This was taken with my back towards the groceries facing down the center aisle. The lights and displays are all new, it looks a bit cluttered from far away. Although close up it’s not that bad.

The central displays help me to make the case that Target is stepping up their display game. They’ve always been ahead of the curve, being one of the first stores to introduce “body positive” mannequins, back in the late 2000s. Now they’ve upgraded their displays to something you’d see at a mid-level department store. At this point, it honestly looks better kept than the last couple of Palais Royals I’ve been to.

Heading around to the front of the store, the path breaks into two forks near the Pharmacy. The makeup selection at this Target has always been upscale, but it looks like they’re going for a store-in-a-store feel.

The reason the path breaks into the aforementioned forks is to make room for another central display. However the one in the photo above is actually from back in the center aisle.

Heading out to the checkouts, notice everything has been replaced. From the belts to the lighting. The only original elements appeared to be things like the battery holder, and drink coolers.


Going to this Target was an experience. It felt more high-class then I had felt at a Target in the past 15 or so years. It felt more like Target did when I was a kid, with the glaring lack of a Snack Bar. It makes me greatly sad that I can’t get popcorn at Target anymore, but the future does look nice.



  1. I just saw this weekend that they are also renovating the Super Target on Eldridge and Westheimer. A large portion of the parking lot has been set up as a worksite with temporary walls built around trailers. It’s quite interesting to see such a huge job going on, I’ve never seen them bring in a worksite!

  2. It is definitely surprising to see the “full” remodel. My hometown’s Target (T-800), having received updates in the mid-2000s to the “red walls and white neon” from the “white walls and colorful neon” just has gray walls, and looks awful.

  3. Sorry for the double comment – just wanted to add something else, haha.

    At the same time, somewhat paradoxically, I found myself disappointed with the minimal remodel given to that Memphis store I mentioned. The impression I got was, “what, this store isn’t good enough for the full remodel?” It got a bare-bones version of it, making it look like a hybrid of a regular (“old”) Target and the new prototype. I guess what I don’t like is that the chain is trying to remodel so many stores, but if only a handful are going to get the “full” remodel, then all the other remodels cheapen the effect of the full ones, and reflect poorly on the chain. I liked it better when all the remodels Target implemented were identical in each store, which made each store feel equal instead of the new way of placing a higher emphasis on some and consequently making others feel visibily less important.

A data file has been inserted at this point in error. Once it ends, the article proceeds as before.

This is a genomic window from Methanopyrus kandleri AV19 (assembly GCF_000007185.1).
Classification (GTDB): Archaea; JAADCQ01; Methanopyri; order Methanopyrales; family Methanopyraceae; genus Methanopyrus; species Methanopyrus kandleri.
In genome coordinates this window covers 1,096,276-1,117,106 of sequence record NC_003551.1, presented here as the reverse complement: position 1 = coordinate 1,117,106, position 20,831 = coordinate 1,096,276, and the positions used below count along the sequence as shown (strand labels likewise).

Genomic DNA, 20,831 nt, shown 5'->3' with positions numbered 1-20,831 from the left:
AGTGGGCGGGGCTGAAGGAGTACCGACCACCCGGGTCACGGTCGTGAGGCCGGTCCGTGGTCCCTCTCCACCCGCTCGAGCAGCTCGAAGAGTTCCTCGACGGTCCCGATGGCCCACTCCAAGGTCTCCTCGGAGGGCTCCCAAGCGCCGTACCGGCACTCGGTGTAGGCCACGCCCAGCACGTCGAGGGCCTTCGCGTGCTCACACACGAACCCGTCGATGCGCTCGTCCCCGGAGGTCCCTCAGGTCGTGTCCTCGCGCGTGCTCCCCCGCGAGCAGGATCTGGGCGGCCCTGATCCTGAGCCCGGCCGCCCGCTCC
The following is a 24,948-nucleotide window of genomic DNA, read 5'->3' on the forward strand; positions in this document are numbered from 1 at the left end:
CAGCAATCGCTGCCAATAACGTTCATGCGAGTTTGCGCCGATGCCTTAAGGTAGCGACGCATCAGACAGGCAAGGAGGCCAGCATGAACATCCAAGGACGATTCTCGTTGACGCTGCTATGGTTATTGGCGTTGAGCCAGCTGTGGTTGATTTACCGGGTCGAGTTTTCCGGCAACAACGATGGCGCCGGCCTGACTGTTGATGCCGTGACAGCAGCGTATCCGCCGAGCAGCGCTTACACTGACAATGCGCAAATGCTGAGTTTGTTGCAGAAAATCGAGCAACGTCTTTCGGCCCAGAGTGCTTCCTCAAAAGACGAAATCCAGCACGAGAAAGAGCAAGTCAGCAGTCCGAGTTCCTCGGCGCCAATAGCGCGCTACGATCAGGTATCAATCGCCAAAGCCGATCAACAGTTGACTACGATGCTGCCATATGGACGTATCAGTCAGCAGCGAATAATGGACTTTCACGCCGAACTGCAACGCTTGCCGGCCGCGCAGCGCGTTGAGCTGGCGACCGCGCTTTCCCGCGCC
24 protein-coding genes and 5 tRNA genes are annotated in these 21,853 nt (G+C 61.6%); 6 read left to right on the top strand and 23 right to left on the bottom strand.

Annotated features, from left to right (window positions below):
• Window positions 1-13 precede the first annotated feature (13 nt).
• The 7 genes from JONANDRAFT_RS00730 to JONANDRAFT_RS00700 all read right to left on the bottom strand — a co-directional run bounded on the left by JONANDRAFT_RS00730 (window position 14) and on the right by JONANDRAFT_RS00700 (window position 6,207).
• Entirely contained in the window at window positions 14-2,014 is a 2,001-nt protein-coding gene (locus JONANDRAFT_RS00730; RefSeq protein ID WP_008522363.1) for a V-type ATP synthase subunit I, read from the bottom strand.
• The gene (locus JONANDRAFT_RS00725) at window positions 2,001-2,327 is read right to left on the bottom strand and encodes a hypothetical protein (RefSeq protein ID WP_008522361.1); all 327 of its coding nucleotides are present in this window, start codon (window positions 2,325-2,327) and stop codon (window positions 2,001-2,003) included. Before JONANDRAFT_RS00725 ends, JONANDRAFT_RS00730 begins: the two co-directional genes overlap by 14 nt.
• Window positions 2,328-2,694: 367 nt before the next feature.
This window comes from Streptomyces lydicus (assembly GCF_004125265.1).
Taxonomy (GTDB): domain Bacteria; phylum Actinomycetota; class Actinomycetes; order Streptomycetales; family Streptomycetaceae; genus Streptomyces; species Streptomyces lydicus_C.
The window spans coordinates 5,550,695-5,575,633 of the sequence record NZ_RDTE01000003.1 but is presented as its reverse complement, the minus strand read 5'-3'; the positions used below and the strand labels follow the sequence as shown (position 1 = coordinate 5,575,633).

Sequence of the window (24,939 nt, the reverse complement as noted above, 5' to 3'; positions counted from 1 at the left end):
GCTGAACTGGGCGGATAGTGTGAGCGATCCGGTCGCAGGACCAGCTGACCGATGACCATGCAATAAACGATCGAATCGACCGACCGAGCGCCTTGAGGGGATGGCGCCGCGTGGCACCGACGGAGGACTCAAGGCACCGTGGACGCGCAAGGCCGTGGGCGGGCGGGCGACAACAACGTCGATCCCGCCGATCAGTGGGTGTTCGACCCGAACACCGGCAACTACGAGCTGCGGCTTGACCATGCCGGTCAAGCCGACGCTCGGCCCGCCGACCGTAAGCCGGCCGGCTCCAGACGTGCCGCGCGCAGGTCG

4. Nice photos! It’s cool to see such a detailed tour of a Target that received an extensive remodel like this. This is the first one I’ve seen to completely relocate departments in this way, such as seasonal and kitchen supplies. I’ve never seen clothing move locations in a Target before! One store in Memphis so far has remodeled to this décor (P17), with one or two more on the way, but that store’s remodel was nowhere near as extensive of a full P17 remodel like your store got: just a décor swap, really. No department relocations or changes to the flooring or shelving. I’ll be interested to see which version of the remodel the other two local stores get.

    I agree with you that some aspects of the décor are nice, such as the interactive toys in the toy department and the flooring in seasonal allowing for multiple design and layout changes. But the other things you’ve mentioned – such as the high-class and store-within-a-store feelings – are exactly what I have a problem with… from what I’ve seen, these extensive remodels are trying to make Target feel like something it’s not, in my opinion. I can’t articulate it well, it just feels… off. Like, all the products they’re carrying are the same – they haven’t upgraded to the expensive stuff you’d find at a Macy’s or some other, even fancier department store – so changing the look around them so dramatically just feels a little out of place, to me.